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Music Reviews : Master Chorale Sings a Currie Christmas

December 15, 1987|JOHN HENKEN

"Christmas With John Currie" proved a long, loose affair Sunday evening. The Scottish conductor and Los Angeles Master Chorale filled the Dorothy Chandler Pavilion with good singing, good cheer and a near-capacity crowd of instant good friends.

There is in such things a fine line between a choral fest and a sentimental mess, which Currie cannily trod with an almost boisterous bonhomie. A few carols less would have tightened the proceedings considerably, but once presented, who would spurn such gifts?

The chorale opened with a roar in a zesty seasonal Fanfare by Currie himself. Its most striking work, though, was done at steadily supported, whisper-soft levels.

The more substantial, classically oriented pieces included a Bruckner Ave Maria, a remarkably tender Carol by Ives and Britten's poignant, antiphonal Hymn to the Virgin. Currie made the deft arrangements of the mostly familiar traditional carols.

Currie kept the audience thoroughly involved in the program, both as a silent partner in his genial conversational chatter and as a far from silent extended chorus in five of the carols.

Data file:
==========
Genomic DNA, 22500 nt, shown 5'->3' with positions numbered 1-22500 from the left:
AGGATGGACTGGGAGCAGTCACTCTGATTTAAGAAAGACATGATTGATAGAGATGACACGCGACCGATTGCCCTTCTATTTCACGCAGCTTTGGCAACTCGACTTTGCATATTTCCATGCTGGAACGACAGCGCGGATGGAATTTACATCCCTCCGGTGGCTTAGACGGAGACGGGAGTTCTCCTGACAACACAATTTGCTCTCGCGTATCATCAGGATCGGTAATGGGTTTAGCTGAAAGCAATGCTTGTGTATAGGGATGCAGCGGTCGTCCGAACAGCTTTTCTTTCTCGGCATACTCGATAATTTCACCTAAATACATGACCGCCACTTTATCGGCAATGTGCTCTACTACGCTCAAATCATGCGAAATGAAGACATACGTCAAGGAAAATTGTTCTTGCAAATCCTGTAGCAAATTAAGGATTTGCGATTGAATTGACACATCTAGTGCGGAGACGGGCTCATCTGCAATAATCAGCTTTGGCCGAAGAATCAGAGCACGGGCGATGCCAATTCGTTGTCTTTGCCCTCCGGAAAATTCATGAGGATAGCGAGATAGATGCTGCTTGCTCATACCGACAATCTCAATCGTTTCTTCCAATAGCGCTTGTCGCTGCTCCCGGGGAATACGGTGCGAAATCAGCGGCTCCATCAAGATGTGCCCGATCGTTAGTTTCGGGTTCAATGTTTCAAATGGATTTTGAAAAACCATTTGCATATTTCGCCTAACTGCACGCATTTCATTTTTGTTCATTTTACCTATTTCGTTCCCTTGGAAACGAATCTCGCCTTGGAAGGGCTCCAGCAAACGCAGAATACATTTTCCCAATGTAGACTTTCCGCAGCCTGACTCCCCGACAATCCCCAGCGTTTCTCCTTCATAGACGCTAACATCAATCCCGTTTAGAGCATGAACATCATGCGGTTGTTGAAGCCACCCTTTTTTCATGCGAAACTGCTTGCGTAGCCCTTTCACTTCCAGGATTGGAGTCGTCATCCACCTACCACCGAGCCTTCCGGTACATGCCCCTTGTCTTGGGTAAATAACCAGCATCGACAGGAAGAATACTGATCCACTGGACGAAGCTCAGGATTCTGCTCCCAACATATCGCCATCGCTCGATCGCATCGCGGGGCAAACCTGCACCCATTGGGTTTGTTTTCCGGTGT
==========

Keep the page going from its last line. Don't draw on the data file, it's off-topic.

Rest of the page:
He also rehearsed, cajoled and badgered the crowd into a delightfully stumbling, delirious performance of a three-part Currie opus called "The Animals." Beastly it was, in several ways, but a fun and funny collective celebration as well.

The principal soloists for the evening were Juliet Mills and Maxwell Caulfield. The pair brought British accents and a modest supply of seasonal fervor to a mixed bag of readings, ranging from the famous "Yes, Virginia" editorial to poems by Frost and Tennyson.

The Master Chorale provided some of its own soloists. Soprano Diane Demetras sang an Ave Maria by Verdi with understated passion and limpid tone, mezzo Paula Rasmussen produced gentle warmth in Currie's setting of "Away in the Manger" and baritone Edward Levy carried much of the burden in Vaughan Williams' Fantasia on Christmas Carols with clear-voiced, authoritative ease.

A brave little band culled from the Master Chorale's Sinfonia offered elegant, supportive accompaniment.

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